He earned the assignment not only for how he performed in the spring, but for the progress he showed during a 2012 season that included several parts adversity, reflection and resurgence.
"I just think he's radically changed," manager Mike Matheny said. "He knew that there were some things he was doing early on keeping him from getting here and he changed and he was rewarded and then he said, 'This is who I need to be.' It was a transformation."
One facet of that growth process last year keyed his ability to capture his first win as a starter.
As he did throughout Spring Training, Miller opened the afternoon unafraid to attack with his breaking pitches. He left a few of them up, though, which set up Hunter Pence's second-inning solo homer and the Giants' two-out run in the third. But rather than abandoing the pitch -- something Miller had a tendency of doing when things didn't go right in Triple-A -- and, in turn, relying too heavily on his fastball, Miller continued to follow catcher Yadier Molina's lead and throw his curveball.
The location of the pitch improved and so, too, did the results. Miller did not allow another run in his 5 1/3-inning outing.
"That is just the lessons I have to work on in my bullpens," Miller said. "Making sure I get the balls down in those situations and trusting my curveball in those kinds of situations as well, being able to throw it when it's necessary."
Miller did walk four of the final nine batters he faced -- a product of a sometimes errant fastball. But none of the four advanced to third.
That was in part due to an assist from first baseman Allen Craig, who snagged a sharp line drive to start an inning-ending double play in the sixth. The pair of outs came on the first pitch from Randy Choate, who relieved Miller after two consecutive walks.
"He's going to come in big situations and have to get big outs," Matheny said of the lefty specialist, who, because of the Giants' decision to pinch-hit for Gregor Blanco, instead faced a righty in the sixth-inning spot. "Regardless of how it happens, just get them out."
Though Miller didn't pitch deep enough to qualify for a quality start, he did earn his second Major League win. His first came in relief last September. Miller struck out four in Saturday's 95-pitch effort.
"He pitched well," Giants manager Bruce Bochy said, "and did a good job of holding us down."
Entering the day having scored one run in their previous 18 innings, the Cardinals matched that just five hitters into the game. In the end, the club manufactured six runs on 11 singles. Three of those were infield hits, all of which led directly to a run. A pair of sacrifice bunts and a stolen base also set up scoring opportunities.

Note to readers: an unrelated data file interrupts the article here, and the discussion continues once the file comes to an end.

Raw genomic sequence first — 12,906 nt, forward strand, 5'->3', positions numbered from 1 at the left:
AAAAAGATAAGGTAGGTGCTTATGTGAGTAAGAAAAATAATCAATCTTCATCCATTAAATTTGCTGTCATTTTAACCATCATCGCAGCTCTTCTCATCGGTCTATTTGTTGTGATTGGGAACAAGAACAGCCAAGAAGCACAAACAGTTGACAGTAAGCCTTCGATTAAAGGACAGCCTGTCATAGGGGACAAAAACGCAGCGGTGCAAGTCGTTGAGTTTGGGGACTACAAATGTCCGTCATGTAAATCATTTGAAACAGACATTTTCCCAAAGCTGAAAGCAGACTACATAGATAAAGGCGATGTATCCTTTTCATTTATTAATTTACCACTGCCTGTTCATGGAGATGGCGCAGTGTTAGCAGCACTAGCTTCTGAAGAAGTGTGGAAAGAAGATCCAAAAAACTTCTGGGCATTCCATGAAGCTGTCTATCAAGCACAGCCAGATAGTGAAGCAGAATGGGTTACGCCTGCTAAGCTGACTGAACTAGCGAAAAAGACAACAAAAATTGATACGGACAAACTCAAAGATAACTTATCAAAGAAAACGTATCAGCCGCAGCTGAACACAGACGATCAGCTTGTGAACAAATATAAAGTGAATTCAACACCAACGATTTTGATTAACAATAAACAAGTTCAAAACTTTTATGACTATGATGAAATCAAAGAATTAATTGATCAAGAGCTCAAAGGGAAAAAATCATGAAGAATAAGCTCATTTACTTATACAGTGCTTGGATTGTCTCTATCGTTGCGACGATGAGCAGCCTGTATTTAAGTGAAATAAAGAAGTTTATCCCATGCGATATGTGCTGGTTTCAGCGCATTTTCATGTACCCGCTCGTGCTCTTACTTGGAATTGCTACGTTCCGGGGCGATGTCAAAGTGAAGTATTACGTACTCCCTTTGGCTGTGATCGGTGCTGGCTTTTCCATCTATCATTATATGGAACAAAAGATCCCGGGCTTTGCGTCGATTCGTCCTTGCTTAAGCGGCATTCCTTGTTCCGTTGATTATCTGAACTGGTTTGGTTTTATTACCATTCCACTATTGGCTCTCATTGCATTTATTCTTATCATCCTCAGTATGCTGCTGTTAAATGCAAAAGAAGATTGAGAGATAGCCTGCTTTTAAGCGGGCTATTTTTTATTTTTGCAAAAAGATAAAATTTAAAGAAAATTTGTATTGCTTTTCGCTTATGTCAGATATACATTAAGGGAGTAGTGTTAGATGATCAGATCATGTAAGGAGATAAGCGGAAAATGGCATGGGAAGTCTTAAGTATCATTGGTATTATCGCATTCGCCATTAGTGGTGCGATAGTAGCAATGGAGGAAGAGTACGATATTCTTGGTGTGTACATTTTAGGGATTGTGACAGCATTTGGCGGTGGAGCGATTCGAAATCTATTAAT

The club went 6-for-10 with runners in scoring position and scored four of its runs with two out.
"When we're not really banging the ball all over the place, we're going to have to do the little things right," Matheny said. "Two-out hits, too, those are big. I thought it was pretty well-rounded today."
Beltran, who entered the day with one hit and no RBIs in the first four games of the season, was routinely in the middle of the Cardinals' activity. His two-out bloop single to right scored Matt Carpenter in the first.
Four innings later, he followed Matt Holliday's two-out RBI single with a two-run single to right.
"It's a good team. We have a good lineup," Beltran said. "We have guys from top to bottom that can do the job. When [David] Freese comes back [from injury], we're going to have another guy who can be a threat in the lineup. It's fun because as a player you just want to go out there and be part of it."
Pete Kozma finished with a multi-hit game as well, pushing his early-season average to .350 with hits in his first three at-bats. His infield single started the fifth-inning rally. In the sixth, he cushioned the Cardinals' lead by driving home Daniel Descalso.
The Cardinals gladly took the insurance run, as they allowed the Giants to creep close late. Edward Mujica, pushed into eighth-inning duty due to Rosenthal's unavailability, was tagged by Sandoval's leadoff homer on his second pitch of the inning. Buster Posey followed with a double, though San Francisco didn't score again in the frame.
After Carpenter added an RBI single in the ninth, Mitchell Boggs entered with the opportunity to rebound after blowing his first save chance of the year Wednesday. Boggs, the team's fill-in closer while Jason Motte is out, earned his first save since 2011 with a 10-pitch inning.
"For me personally, it was good to go out there and have a good inning," Boggs said. "I don't harp on my good outings, so there's no reason for me to do that with my bad ones. You try to learn as much as you can from all of them and be better in the next one."